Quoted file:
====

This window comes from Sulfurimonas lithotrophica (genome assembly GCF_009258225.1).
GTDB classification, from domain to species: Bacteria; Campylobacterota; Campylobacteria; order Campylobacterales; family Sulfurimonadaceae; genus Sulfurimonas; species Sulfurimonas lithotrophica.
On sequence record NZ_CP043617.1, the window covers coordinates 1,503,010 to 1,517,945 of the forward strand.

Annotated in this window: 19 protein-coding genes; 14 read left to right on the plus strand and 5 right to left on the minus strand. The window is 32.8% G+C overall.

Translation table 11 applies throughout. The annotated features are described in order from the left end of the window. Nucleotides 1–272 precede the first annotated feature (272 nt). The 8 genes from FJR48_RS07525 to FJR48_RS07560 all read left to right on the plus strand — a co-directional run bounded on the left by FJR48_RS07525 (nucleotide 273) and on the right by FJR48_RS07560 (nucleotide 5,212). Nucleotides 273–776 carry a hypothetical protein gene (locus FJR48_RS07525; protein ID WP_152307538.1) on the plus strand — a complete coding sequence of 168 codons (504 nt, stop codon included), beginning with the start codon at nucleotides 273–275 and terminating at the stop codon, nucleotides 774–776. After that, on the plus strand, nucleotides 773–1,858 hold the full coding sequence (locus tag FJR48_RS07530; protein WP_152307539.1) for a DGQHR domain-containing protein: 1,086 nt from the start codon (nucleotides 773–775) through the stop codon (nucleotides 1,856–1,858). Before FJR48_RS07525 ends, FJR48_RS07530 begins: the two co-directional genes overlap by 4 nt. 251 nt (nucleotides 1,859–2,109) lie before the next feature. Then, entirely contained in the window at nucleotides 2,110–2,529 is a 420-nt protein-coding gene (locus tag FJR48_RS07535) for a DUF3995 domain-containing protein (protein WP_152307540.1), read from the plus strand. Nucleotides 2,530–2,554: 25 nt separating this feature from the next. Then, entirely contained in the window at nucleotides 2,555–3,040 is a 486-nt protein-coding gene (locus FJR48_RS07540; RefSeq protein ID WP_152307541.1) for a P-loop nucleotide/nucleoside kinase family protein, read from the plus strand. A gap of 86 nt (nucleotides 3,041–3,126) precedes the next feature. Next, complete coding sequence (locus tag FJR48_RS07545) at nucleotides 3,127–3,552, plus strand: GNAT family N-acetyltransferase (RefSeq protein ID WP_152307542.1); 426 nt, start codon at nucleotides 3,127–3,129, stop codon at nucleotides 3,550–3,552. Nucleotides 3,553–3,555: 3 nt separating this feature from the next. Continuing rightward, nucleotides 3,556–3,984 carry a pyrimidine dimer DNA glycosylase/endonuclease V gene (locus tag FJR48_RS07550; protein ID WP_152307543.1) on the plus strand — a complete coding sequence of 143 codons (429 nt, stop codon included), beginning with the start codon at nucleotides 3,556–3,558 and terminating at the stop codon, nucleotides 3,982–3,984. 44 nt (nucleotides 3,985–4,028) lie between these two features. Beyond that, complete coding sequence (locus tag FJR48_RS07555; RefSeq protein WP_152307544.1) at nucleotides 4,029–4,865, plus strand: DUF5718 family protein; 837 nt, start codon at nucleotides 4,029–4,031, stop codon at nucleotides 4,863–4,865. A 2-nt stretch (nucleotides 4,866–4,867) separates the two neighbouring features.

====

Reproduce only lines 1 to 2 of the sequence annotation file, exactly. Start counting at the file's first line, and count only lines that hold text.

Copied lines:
This window comes from Sulfurimonas lithotrophica (genome assembly GCF_009258225.1).
GTDB classification, from domain to species: Bacteria; Campylobacterota; Campylobacteria; order Campylobacterales; family Sulfurimonadaceae; genus Sulfurimonas; species Sulfurimonas lithotrophica.